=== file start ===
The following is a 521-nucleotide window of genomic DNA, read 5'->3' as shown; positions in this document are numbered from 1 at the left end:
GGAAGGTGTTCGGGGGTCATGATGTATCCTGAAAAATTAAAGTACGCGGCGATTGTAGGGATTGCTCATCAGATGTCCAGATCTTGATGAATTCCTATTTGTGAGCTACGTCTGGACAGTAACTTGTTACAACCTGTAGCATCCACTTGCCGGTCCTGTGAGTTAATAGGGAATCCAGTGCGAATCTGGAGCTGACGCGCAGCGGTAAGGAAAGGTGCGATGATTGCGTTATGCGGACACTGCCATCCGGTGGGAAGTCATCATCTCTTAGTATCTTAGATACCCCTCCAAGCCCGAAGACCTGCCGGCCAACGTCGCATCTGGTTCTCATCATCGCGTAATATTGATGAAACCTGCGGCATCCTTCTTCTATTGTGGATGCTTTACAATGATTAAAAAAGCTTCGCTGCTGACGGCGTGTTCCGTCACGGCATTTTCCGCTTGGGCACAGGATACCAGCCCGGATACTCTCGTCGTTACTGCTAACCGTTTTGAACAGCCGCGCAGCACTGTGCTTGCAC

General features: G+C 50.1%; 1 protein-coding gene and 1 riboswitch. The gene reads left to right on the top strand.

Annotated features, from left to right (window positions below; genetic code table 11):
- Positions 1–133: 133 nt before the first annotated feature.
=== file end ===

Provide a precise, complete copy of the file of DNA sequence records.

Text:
The following is a 521-nucleotide window of genomic DNA, read 5'->3' as shown; positions in this document are numbered from 1 at the left end:
GGAAGGTGTTCGGGGGTCATGATGTATCCTGAAAAATTAAAGTACGCGGCGATTGTAGGGATTGCTCATCAGATGTCCAGATCTTGATGAATTCCTATTTGTGAGCTACGTCTGGACAGTAACTTGTTACAACCTGTAGCATCCACTTGCCGGTCCTGTGAGTTAATAGGGAATCCAGTGCGAATCTGGAGCTGACGCGCAGCGGTAAGGAAAGGTGCGATGATTGCGTTATGCGGACACTGCCATCCGGTGGGAAGTCATCATCTCTTAGTATCTTAGATACCCCTCCAAGCCCGAAGACCTGCCGGCCAACGTCGCATCTGGTTCTCATCATCGCGTAATATTGATGAAACCTGCGGCATCCTTCTTCTATTGTGGATGCTTTACAATGATTAAAAAAGCTTCGCTGCTGACGGCGTGTTCCGTCACGGCATTTTCCGCTTGGGCACAGGATACCAGCCCGGATACTCTCGTCGTTACTGCTAACCGTTTTGAACAGCCGCGCAGCACTGTGCTTGCAC

General features: G+C 50.1%; 1 protein-coding gene and 1 riboswitch. The gene reads left to right on the top strand.

Annotated features, from left to right (window positions below; genetic code table 11):
- Positions 1–133: 133 nt before the first annotated feature.